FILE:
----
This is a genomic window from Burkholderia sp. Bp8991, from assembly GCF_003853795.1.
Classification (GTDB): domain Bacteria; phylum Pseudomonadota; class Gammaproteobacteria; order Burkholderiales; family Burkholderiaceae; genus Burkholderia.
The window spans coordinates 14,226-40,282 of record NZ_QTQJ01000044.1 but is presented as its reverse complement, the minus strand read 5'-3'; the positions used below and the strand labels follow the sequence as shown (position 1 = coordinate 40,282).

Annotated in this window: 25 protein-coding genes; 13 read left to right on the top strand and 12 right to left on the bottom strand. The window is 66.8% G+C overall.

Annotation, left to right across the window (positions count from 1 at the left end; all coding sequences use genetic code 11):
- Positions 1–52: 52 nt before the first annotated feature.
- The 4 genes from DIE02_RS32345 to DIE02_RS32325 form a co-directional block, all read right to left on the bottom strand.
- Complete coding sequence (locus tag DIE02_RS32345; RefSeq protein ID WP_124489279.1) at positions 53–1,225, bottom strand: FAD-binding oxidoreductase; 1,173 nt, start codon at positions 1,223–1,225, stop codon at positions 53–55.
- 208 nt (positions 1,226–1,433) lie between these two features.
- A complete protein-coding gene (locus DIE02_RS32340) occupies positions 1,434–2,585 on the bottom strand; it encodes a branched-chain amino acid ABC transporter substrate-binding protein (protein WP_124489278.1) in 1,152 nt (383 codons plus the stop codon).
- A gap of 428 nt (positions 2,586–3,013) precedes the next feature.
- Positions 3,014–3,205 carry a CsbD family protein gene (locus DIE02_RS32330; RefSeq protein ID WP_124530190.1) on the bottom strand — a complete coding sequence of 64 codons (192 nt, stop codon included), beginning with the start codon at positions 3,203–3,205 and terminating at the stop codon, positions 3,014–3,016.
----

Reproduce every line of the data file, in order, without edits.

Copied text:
This is a genomic window from Burkholderia sp. Bp8991, from assembly GCF_003853795.1.
Classification (GTDB): domain Bacteria; phylum Pseudomonadota; class Gammaproteobacteria; order Burkholderiales; family Burkholderiaceae; genus Burkholderia.
The window spans coordinates 14,226-40,282 of record NZ_QTQJ01000044.1 but is presented as its reverse complement, the minus strand read 5'-3'; the positions used below and the strand labels follow the sequence as shown (position 1 = coordinate 40,282).

Annotated in this window: 25 protein-coding genes; 13 read left to right on the top strand and 12 right to left on the bottom strand. The window is 66.8% G+C overall.

Annotation, left to right across the window (positions count from 1 at the left end; all coding sequences use genetic code 11):
- Positions 1–52: 52 nt before the first annotated feature.
- The 4 genes from DIE02_RS32345 to DIE02_RS32325 form a co-directional block, all read right to left on the bottom strand.
- Complete coding sequence (locus tag DIE02_RS32345; RefSeq protein ID WP_124489279.1) at positions 53–1,225, bottom strand: FAD-binding oxidoreductase; 1,173 nt, start codon at positions 1,223–1,225, stop codon at positions 53–55.
- 208 nt (positions 1,226–1,433) lie between these two features.
- A complete protein-coding gene (locus DIE02_RS32340) occupies positions 1,434–2,585 on the bottom strand; it encodes a branched-chain amino acid ABC transporter substrate-binding protein (protein WP_124489278.1) in 1,152 nt (383 codons plus the stop codon).
- A gap of 428 nt (positions 2,586–3,013) precedes the next feature.
- Positions 3,014–3,205 carry a CsbD family protein gene (locus DIE02_RS32330; RefSeq protein ID WP_124530190.1) on the bottom strand — a complete coding sequence of 64 codons (192 nt, stop codon included), beginning with the start codon at positions 3,203–3,205 and terminating at the stop codon, positions 3,014–3,016.